“The only domestic terrorist attack here is the U.S.
government’s attack on the people of Puerto Rico.”
In a move reminiscent of a U.S. Marine invasion of a foreign country, the FBI descended in droves on Puerto Rico on February 10.2 Without breathing a word of the invasion to either the colonial governor or the chief of police, heavily armed, militarized units of the FBI, including the Special Weapons and Tactics Unit from Miami, hit six different spots throughout the island. Their purpose, they claimed, was to execute search warrants on six independence activists they identified as suspected leaders of the clandestine independence organization, Ejercito Popular Boricua/Macheteros,3 the same organization whose legendary leader, Filiberto Ojeda Ríos, who the FBI assassinated five months earlier. Their true purpose was widely understood as other: with their show of force, to continue their long campaign to intimidate and criminalize those who support independence for Puerto Rico, particularly in this moment of the resurgence of the left throughout Latin America; and, of course, to detract from their own criminal conduct in taking Ojeda’s life. “This is yet another move on the part of the FBI to control and warn those who advocate for the independence of Puerto Rico, exercising their constitutional rights. It appears they are sending a message of intimidation,”4 said independentist activist and attorney Roxana Badillo, who added that they are sorely mistaken if they believe the movement will be intimidated.
Landing in military-style helicopters, accompanied by caravans of vehicles, sometimes with the license plates obscured, FBI agents swarmed private residences and businesses in Trujillo Alto and Río Piedras (in the San Juan metropolitan area), and Mayagüez, San Germán, Aguadilla, and Isabela (in the west of the island), terrorizing entire neighborhoods. The search warrants bore the names and addresses of veteran labor leaders, community leaders, known independentists, and even a Protestant minister respected for his work promoting small projects of self-empowerment for poor people.5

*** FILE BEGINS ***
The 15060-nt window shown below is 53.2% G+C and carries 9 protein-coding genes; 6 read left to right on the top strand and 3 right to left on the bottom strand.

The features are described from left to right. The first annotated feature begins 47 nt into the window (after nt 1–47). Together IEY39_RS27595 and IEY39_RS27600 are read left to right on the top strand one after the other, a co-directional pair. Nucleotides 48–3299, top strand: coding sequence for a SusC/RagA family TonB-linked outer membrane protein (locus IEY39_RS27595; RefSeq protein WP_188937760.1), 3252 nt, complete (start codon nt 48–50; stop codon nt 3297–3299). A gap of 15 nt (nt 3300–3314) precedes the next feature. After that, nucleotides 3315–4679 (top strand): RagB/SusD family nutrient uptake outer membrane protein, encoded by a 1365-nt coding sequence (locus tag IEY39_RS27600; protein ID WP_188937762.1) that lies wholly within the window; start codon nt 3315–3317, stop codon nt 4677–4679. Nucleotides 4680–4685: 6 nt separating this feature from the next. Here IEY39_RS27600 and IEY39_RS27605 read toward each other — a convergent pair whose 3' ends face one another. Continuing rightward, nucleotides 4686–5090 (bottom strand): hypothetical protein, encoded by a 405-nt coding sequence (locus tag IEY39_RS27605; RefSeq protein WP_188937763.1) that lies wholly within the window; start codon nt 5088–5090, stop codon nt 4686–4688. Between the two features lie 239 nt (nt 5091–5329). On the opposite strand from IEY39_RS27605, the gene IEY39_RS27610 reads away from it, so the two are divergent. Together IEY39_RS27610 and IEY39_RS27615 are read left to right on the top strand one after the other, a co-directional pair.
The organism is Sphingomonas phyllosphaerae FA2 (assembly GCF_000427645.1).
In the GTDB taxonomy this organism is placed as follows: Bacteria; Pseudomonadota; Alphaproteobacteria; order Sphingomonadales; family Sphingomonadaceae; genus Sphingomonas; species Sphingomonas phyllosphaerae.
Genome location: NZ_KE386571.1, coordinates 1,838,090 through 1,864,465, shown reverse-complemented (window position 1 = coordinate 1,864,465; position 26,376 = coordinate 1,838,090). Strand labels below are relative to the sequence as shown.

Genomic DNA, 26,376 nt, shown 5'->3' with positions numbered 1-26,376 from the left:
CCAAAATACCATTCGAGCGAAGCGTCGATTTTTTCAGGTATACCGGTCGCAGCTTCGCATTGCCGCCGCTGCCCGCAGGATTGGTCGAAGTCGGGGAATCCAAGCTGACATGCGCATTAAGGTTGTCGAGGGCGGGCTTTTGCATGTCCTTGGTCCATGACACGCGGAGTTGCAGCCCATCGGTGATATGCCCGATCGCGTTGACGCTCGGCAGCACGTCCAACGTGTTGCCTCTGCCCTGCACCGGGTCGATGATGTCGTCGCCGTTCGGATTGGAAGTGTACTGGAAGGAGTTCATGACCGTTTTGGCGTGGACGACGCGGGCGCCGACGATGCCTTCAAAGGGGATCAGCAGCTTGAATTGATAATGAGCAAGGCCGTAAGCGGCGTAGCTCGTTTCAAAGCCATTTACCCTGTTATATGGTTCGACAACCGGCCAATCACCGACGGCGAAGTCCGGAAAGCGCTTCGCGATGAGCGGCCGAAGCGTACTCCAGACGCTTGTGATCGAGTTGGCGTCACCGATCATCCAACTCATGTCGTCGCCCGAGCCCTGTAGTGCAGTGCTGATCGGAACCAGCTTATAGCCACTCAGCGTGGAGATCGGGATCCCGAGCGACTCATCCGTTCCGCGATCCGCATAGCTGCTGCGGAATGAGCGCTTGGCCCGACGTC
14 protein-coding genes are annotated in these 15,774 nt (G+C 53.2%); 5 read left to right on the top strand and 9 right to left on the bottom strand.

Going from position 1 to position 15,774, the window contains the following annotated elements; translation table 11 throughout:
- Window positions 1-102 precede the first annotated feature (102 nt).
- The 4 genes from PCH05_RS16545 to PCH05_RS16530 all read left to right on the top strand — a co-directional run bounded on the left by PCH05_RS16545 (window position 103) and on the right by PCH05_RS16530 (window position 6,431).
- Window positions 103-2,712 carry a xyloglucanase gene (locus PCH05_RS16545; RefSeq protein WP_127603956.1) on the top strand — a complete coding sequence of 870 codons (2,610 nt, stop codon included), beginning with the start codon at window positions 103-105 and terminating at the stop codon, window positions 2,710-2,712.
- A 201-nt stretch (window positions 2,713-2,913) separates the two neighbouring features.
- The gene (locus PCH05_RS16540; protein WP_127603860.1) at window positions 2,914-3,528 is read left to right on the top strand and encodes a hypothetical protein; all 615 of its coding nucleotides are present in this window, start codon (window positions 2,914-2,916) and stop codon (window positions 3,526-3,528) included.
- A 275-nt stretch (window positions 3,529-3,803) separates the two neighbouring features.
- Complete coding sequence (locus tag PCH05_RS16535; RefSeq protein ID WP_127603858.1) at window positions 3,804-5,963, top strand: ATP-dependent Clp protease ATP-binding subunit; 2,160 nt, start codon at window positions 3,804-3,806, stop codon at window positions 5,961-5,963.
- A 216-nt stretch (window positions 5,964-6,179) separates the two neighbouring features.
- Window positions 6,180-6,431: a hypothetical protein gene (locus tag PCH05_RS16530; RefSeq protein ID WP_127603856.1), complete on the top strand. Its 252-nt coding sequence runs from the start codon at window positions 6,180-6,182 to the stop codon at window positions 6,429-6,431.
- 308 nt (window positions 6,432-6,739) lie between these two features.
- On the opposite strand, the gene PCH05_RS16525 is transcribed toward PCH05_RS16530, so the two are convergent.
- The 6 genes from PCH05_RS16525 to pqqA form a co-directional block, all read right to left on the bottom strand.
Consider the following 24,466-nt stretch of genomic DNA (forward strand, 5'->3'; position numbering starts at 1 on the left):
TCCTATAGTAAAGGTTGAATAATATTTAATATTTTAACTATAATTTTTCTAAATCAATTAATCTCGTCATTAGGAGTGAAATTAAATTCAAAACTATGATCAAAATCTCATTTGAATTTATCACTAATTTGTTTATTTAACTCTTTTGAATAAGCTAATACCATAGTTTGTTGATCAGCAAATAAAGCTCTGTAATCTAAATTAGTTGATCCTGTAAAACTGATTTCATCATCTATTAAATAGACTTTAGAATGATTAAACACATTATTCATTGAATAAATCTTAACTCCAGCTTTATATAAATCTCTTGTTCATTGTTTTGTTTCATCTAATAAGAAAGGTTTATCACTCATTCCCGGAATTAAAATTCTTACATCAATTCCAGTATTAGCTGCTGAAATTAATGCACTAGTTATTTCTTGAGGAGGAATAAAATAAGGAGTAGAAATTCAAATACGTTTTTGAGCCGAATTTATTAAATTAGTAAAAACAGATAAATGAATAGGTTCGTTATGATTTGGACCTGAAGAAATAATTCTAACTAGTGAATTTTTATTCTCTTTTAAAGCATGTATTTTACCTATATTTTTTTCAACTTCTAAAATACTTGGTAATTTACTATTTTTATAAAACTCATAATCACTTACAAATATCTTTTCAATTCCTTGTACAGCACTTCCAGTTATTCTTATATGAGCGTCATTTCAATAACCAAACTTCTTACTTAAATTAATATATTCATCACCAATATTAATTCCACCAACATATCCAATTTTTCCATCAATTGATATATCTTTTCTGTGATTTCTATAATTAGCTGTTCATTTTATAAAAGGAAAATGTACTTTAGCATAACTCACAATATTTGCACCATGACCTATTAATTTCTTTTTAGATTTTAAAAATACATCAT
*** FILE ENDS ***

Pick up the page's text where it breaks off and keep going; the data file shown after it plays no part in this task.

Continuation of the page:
CMI-Puerto Rico, “Helicoptero sobrevolando el área del enfrentamiento,” 10 February 2006
In Río Piedras, as Homeland Security helicopters hovered above and sharpshooters watched through their telescopes from neighboring buildings, FBI agents were ransacking the apartment of independentist Liliana Laboy. The Puerto Rican media arrived to cover the remarkable event. With the FBI’s murder of Ojeda Ríos fresh on their minds, independence supporters quickly gathered at the closed gates of the condominium, shouting, “Asesinos!”6 Meanwhile, the FBI had banished Laboy from her apartment, and initially ignored requests from her attorneys to allow them access to their client, grabbing and threatening to arrest the attorneys if they didn’t leave the premises.